dna edit: The law in hindsight

Thursday, 2 January 2014 - 8:35am IST | Agency: DNA
The judiciary-executive stand-off over judicial intervention into the policy domain and political involvement in judicial appointments is unlikely to end soon.

The mutually suspicious, often difficult, relationship between the judiciary and the political class continued into 2013 too. For years, politicians have nurtured a grouse that judicial activism was constraining the representatives elected by the people through overreach into the policy and legislative domain. Ever since the Supreme Court’s decisive intervention in the CBI’s 2G spectrum scam investigation and the controversial ruling that scarce natural resources be auctioned, the executive and judiciary have been on a collision course. The executive’s response – law minister Kapil Sibal’s proposed judicial appointments commission (JAC) to replace the collegium system of judges selecting judges – has upset most judges but won support among some lawyers. But the crisis facing the political class – characterised by the simple inability to act ethically and massing up privileges unavailable to ordinary citizens – has caught the judiciary’s attention.

Like the civil society onslaught on traditional politics through the Aam Aadmi Party, the judiciary did its bit too. Its attempts to decriminalise politics through disqualifying convicted legislators and barring jailed netas from contesting elections, and to insulate CBI probes from political interference, was aimed at fixing systemic flaws. The Supreme Court’s memorable description of the CBI as the “caged parrot singing its master’s tune” vividly captured the helplessness of the CBI forced to investigate the wrongdoing of those who control its purse-strings and administration. The revelations that the CBI shared its draft status report, exclusively meant for the Supreme Court bench hearing the coal block allocation case, with the law minister, attorney-general, PMO and coal ministry officials damaged the UPA government.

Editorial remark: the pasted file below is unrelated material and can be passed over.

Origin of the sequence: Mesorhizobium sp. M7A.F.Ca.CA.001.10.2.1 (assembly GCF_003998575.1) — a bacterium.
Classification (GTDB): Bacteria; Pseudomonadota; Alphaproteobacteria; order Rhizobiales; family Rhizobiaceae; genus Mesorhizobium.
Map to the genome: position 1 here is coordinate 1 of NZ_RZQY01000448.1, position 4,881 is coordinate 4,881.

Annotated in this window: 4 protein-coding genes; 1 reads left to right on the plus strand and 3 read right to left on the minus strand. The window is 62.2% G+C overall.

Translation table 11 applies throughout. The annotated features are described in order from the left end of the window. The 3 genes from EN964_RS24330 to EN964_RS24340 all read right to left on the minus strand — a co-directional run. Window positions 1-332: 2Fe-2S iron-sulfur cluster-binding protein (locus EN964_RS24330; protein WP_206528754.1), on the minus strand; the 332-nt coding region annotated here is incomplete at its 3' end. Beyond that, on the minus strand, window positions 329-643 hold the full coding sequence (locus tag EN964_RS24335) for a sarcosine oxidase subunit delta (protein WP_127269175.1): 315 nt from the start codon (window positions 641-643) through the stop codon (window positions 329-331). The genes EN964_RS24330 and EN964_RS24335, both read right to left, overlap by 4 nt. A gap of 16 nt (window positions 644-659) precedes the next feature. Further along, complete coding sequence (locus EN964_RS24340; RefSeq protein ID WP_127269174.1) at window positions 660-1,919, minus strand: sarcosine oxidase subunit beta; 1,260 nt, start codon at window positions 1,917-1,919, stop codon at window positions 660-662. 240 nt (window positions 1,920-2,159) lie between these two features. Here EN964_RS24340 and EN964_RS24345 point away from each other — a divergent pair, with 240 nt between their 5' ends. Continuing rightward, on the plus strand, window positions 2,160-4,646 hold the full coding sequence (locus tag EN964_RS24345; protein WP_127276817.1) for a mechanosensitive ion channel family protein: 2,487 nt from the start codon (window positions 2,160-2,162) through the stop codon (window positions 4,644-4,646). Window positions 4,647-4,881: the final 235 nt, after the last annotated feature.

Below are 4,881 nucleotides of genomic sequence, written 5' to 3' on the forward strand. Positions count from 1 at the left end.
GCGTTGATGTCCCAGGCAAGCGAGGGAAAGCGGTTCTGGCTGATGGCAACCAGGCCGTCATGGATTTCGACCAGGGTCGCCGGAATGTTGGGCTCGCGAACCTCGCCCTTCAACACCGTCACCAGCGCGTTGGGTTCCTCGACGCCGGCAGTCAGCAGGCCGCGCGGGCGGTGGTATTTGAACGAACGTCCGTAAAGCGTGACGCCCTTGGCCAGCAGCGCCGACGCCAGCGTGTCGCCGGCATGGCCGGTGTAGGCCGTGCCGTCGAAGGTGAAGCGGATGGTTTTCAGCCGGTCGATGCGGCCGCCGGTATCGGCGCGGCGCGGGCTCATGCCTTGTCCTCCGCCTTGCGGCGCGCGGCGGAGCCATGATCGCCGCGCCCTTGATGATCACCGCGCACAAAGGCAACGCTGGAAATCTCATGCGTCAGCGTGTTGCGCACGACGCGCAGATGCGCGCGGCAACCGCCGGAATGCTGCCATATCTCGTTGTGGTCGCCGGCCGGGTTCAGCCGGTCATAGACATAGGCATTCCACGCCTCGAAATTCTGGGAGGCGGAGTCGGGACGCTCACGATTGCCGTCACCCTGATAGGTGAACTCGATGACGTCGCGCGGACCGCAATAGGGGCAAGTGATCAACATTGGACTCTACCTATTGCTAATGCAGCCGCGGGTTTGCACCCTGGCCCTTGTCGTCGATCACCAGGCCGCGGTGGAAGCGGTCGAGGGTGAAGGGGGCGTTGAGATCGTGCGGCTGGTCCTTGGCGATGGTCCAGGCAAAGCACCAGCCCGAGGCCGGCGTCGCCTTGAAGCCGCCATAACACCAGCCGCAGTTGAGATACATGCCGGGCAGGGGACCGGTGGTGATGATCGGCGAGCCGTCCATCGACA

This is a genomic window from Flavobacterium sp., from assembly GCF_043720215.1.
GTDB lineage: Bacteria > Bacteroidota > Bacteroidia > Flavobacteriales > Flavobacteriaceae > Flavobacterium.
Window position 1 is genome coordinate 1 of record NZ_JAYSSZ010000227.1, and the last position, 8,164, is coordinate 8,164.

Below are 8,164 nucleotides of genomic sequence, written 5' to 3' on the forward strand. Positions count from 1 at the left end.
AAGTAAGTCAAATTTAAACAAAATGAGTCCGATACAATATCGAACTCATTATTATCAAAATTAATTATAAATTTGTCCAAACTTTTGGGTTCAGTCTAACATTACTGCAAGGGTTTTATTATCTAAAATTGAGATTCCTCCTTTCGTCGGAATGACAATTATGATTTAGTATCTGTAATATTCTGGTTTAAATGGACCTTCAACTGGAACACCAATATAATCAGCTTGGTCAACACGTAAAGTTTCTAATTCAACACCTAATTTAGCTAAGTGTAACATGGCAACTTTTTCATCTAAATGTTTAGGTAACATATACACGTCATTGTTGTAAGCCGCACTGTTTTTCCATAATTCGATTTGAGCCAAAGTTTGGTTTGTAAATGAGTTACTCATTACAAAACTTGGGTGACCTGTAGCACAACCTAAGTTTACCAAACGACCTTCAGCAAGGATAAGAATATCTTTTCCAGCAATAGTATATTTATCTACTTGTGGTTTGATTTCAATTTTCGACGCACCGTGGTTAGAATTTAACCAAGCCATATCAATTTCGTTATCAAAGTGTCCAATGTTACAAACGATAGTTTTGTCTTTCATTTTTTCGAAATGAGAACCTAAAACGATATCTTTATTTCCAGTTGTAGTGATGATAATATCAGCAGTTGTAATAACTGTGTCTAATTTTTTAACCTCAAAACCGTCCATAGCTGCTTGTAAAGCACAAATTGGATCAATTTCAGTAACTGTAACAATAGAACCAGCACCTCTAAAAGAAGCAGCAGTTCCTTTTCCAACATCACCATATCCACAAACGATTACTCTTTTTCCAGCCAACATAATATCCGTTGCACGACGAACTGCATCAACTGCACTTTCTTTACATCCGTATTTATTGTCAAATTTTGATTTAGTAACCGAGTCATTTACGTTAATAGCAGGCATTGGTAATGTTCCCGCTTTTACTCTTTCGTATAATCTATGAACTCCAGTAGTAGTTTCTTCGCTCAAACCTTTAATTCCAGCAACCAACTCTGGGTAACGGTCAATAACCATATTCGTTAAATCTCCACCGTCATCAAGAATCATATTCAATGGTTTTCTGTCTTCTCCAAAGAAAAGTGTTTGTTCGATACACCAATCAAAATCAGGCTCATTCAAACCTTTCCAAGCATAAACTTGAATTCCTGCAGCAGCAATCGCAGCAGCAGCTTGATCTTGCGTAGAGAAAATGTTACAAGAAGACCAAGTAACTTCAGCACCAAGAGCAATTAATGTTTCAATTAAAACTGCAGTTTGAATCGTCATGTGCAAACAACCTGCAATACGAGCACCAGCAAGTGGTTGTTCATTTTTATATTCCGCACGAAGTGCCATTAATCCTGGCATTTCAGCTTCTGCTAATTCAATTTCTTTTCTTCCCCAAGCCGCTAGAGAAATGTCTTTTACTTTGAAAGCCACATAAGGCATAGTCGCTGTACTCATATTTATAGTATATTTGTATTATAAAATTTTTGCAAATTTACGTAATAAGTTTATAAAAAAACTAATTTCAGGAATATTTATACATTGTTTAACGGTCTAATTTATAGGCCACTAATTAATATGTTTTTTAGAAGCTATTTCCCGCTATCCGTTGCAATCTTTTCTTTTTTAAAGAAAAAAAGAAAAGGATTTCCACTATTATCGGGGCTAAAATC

With a history of such problematic interventions, Sibal’s opponents worry that the political domination in the proposed JAC would impinge on the independence of the judiciary. The judiciary often preaches a culture of transparency and openness from the Bench, but the 20-year-old collegium system’s procedures are cloaked in secrecy with allegations of bias occasionally surfacing. With a troublesome past of subversion of the seniority tradition in judicial appointments by Indira Gandhi who punished independent judges, the JAC-collegium debate could head for judicial review and stoke tensions if it becomes law. However, the biggest challenge for the judiciary were the demands to expedite and reform criminal trials in the aftermath of the December 16 gang-rape incident. Though the Supreme Court set up fast-track courts to try sexual offences, these courts were too few in number to reduce pendency and were more symbolic than effective.

The year ended on a disappointing note for progressive sections who looked up to the Supreme Court to uphold the Delhi High Court’s pathbreaking 2009 verdict decriminalising homosexuality.

By striking down the Delhi HC judgment that held Section 377 of the Indian Penal Code violative of the fundamental right to life, equality and liberty of homosexual citizens, the SC also upheld archaic ideas of public morality and legitimised a dangerous precedent of state control over the private lives of citizens. Other significant rulings included the provision of the NOTA (none of the above) option in electronic voting machines and the boost to cheap generic drugs by denying patent protection for Novartis’ cancer treatment drug, Glivec. In the trial courts, Lalu Prasad Yadav and Om Prakash Chautala were convicted in corruption cases; Sajjan Kumar was acquitted in a 1984 anti-Sikh riots case; and dentist couple Rajesh and Nupur Talwar were held guilty for the murders of daughter Aarushi and domestic help Hemraj. With its influence on national life increasing, the judiciary will now have to contend with greater scrutiny of its actions and judgments.


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